King Harald of Norway has welcomed a special ship home in Bergen after a successful 20-month journey that visited 37 ports across the globe.
The ship “Statsraad Lehmkuhl” has completed its “One Ocean Expedition” tour, covering over 60,000 nautical miles as part of a project of the UN’s ocean decade to create awareness and spread knowledge about the significant role the sea plays in a sustainable future.
The project aimed to equip the ship with modern research equipment and collect data on how humans affect the ocean. Measurements were made of noise and pollutants like microplastics, acidity, and temperature in the sea. It also allowed various research communities, students, politicians, and others to connect and collaborate.
During the visit, the King went on board and met with the crew and some cadets who participated in the voyage. The homecoming marks the beginning of One Ocean Week, where international conferences, high-level meetings, seminars, and events will be held.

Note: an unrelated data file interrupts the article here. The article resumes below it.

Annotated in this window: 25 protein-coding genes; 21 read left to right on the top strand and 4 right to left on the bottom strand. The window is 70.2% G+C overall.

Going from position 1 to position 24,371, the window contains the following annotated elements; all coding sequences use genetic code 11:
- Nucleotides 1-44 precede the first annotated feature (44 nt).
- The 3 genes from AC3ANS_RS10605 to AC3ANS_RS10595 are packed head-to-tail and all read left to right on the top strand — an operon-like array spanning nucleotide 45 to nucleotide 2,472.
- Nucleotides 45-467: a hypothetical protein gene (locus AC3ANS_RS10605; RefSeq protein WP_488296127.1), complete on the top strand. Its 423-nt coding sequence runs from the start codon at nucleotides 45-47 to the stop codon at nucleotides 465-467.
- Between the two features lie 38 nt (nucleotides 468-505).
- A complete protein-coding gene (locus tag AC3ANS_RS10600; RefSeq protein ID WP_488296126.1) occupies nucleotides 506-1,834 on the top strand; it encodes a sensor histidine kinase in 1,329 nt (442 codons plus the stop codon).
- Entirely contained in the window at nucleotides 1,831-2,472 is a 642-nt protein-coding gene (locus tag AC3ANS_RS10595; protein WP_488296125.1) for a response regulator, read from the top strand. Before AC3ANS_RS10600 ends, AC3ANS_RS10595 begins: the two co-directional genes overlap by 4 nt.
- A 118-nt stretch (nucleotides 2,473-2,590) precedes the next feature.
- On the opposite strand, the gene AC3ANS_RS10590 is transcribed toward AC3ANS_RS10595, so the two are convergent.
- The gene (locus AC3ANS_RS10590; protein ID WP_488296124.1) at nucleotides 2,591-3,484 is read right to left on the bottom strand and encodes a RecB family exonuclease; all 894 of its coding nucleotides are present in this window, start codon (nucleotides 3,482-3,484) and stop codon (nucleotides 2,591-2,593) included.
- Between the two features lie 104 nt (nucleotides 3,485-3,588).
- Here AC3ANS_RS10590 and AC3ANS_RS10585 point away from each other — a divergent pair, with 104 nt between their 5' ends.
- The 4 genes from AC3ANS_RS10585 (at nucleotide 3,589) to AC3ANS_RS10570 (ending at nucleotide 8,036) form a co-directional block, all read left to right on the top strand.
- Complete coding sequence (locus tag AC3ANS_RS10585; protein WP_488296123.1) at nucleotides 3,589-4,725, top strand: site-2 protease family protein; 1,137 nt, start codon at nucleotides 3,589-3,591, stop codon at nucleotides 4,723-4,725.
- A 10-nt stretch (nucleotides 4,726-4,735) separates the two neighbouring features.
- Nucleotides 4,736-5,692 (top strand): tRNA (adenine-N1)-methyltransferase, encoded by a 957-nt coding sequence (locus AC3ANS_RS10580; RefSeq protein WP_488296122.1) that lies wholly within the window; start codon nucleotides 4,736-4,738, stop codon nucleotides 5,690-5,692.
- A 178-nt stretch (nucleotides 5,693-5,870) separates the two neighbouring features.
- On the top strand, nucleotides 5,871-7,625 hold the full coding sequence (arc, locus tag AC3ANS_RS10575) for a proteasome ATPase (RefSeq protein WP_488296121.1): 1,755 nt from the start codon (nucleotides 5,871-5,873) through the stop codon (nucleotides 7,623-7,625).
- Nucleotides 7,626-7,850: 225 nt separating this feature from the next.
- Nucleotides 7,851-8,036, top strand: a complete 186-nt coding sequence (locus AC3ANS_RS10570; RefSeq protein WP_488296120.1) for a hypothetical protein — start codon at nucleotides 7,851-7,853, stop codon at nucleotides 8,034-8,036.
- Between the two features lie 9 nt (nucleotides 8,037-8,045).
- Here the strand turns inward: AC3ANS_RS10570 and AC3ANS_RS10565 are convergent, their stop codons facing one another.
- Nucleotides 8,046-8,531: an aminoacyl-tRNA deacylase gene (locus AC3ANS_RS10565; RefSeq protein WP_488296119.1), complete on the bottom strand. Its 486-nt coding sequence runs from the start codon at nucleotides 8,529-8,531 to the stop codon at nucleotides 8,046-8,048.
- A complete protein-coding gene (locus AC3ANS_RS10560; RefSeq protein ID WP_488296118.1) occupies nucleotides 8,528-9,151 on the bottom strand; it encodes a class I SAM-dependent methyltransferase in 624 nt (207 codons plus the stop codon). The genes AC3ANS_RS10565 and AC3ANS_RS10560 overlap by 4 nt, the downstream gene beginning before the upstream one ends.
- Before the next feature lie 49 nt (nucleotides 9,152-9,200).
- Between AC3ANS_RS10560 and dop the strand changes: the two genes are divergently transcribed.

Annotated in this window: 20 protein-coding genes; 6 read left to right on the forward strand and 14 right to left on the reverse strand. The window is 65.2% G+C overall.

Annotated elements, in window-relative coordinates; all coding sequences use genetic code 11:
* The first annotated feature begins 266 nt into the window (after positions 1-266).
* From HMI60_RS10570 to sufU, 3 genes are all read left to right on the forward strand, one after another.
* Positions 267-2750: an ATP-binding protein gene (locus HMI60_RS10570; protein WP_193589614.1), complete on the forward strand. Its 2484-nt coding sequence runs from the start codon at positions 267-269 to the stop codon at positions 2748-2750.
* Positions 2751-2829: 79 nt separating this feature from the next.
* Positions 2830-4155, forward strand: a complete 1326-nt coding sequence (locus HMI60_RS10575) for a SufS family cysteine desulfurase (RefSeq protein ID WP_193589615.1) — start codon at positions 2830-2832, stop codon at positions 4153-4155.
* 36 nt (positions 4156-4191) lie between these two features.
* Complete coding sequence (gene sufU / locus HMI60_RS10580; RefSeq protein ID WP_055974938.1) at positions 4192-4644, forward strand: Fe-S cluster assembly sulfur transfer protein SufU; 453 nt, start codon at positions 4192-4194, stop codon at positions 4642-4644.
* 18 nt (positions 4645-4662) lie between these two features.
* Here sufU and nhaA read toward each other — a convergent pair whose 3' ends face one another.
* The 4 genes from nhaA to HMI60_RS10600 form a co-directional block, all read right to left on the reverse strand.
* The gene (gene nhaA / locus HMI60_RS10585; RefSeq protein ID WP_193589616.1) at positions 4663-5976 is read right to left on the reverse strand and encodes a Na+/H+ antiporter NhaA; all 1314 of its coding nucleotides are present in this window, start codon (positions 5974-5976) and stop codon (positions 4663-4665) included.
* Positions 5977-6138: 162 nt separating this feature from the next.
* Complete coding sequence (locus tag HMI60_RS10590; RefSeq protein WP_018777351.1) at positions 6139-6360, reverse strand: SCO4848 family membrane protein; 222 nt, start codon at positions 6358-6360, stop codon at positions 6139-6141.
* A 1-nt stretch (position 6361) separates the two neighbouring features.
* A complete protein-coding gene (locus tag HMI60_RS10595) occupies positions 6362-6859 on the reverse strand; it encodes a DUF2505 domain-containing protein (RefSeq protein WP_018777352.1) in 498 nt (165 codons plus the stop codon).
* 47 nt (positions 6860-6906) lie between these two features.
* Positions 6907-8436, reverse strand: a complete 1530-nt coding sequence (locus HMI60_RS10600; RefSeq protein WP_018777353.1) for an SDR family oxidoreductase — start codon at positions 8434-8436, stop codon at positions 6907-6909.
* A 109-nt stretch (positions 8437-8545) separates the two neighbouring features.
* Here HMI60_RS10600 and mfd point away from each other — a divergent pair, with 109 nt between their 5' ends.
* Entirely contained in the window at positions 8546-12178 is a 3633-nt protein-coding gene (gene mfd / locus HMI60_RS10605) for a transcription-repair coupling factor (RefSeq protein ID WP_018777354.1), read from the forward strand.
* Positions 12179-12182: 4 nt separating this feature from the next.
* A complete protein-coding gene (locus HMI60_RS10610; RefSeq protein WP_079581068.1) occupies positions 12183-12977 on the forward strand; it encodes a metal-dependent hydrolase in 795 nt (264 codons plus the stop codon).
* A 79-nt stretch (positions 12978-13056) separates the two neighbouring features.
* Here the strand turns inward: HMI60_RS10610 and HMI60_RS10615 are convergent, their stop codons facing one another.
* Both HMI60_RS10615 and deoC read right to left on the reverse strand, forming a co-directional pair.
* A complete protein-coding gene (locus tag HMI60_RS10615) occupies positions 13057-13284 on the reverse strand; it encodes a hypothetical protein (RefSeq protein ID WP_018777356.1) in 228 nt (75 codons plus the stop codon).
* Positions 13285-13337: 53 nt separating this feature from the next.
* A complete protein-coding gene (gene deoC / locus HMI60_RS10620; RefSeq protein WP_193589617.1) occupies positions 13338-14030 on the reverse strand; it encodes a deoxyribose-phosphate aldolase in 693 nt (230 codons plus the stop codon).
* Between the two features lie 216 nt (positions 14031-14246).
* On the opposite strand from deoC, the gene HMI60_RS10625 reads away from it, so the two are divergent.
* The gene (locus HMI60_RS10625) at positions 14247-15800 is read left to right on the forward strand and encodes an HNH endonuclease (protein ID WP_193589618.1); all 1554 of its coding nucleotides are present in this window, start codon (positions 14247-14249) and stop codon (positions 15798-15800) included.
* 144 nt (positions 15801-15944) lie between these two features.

“Statsraad Lehmkuhl” serves as a school ship for the Royal Norwegian Navy; it is a three-masted barque rigged sail training vessel based in Bergen.
The ship is one of the world’s largest sailing vessels in operation, built in Germany in 1914. The boat became a school ship in Bergen in the 1920s and has been in year-round operation for the past 20 years. The Royal Court has said it has been “rented out to various companies and organisations for longer sailing trips, tours in the archipelago, and events at the quayside.”
One Ocean Expedition’s success has prompted plans for a new expedition as an ambassador for Norway and the UN Decade of the Seas. The journey has been not only a significant achievement for Statsraad Lehmkuhl but also an important contribution to the preservation and protection of the oceans.